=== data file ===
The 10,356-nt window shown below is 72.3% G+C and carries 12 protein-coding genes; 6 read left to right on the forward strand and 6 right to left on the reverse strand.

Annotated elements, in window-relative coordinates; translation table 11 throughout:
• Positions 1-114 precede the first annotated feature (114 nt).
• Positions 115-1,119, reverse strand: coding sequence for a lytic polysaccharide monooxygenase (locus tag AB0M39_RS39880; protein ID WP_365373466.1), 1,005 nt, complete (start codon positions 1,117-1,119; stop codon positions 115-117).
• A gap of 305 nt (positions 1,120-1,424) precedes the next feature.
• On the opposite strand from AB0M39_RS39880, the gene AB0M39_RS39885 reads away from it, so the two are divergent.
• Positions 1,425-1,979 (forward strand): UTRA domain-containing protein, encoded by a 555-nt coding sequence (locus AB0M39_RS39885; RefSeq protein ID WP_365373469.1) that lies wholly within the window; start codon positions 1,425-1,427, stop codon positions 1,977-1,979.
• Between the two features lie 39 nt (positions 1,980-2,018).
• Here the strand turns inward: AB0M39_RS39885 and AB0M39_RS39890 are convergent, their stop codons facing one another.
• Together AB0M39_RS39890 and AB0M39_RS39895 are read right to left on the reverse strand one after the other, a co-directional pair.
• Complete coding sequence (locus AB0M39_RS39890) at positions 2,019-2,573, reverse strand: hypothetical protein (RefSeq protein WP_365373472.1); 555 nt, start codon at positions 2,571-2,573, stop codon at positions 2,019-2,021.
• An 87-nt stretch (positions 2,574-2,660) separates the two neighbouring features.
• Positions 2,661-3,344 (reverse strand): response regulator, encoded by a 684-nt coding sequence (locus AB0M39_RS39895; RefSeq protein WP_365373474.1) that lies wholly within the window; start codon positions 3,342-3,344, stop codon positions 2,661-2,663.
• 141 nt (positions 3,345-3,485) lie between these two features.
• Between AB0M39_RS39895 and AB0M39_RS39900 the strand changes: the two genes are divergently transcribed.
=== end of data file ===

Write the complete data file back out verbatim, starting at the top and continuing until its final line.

The 10,356-nt window shown below is 72.3% G+C and carries 12 protein-coding genes; 6 read left to right on the forward strand and 6 right to left on the reverse strand.

Annotated elements, in window-relative coordinates; translation table 11 throughout:
• Positions 1-114 precede the first annotated feature (114 nt).
• Positions 115-1,119, reverse strand: coding sequence for a lytic polysaccharide monooxygenase (locus tag AB0M39_RS39880; protein ID WP_365373466.1), 1,005 nt, complete (start codon positions 1,117-1,119; stop codon positions 115-117).
• A gap of 305 nt (positions 1,120-1,424) precedes the next feature.
• On the opposite strand from AB0M39_RS39880, the gene AB0M39_RS39885 reads away from it, so the two are divergent.
• Positions 1,425-1,979 (forward strand): UTRA domain-containing protein, encoded by a 555-nt coding sequence (locus AB0M39_RS39885; RefSeq protein ID WP_365373469.1) that lies wholly within the window; start codon positions 1,425-1,427, stop codon positions 1,977-1,979.
• Between the two features lie 39 nt (positions 1,980-2,018).
• Here the strand turns inward: AB0M39_RS39885 and AB0M39_RS39890 are convergent, their stop codons facing one another.
• Together AB0M39_RS39890 and AB0M39_RS39895 are read right to left on the reverse strand one after the other, a co-directional pair.
• Complete coding sequence (locus AB0M39_RS39890) at positions 2,019-2,573, reverse strand: hypothetical protein (RefSeq protein WP_365373472.1); 555 nt, start codon at positions 2,571-2,573, stop codon at positions 2,019-2,021.
• An 87-nt stretch (positions 2,574-2,660) separates the two neighbouring features.
• Positions 2,661-3,344 (reverse strand): response regulator, encoded by a 684-nt coding sequence (locus AB0M39_RS39895; RefSeq protein WP_365373474.1) that lies wholly within the window; start codon positions 3,342-3,344, stop codon positions 2,661-2,663.
• 141 nt (positions 3,345-3,485) lie between these two features.
• Between AB0M39_RS39895 and AB0M39_RS39900 the strand changes: the two genes are divergently transcribed.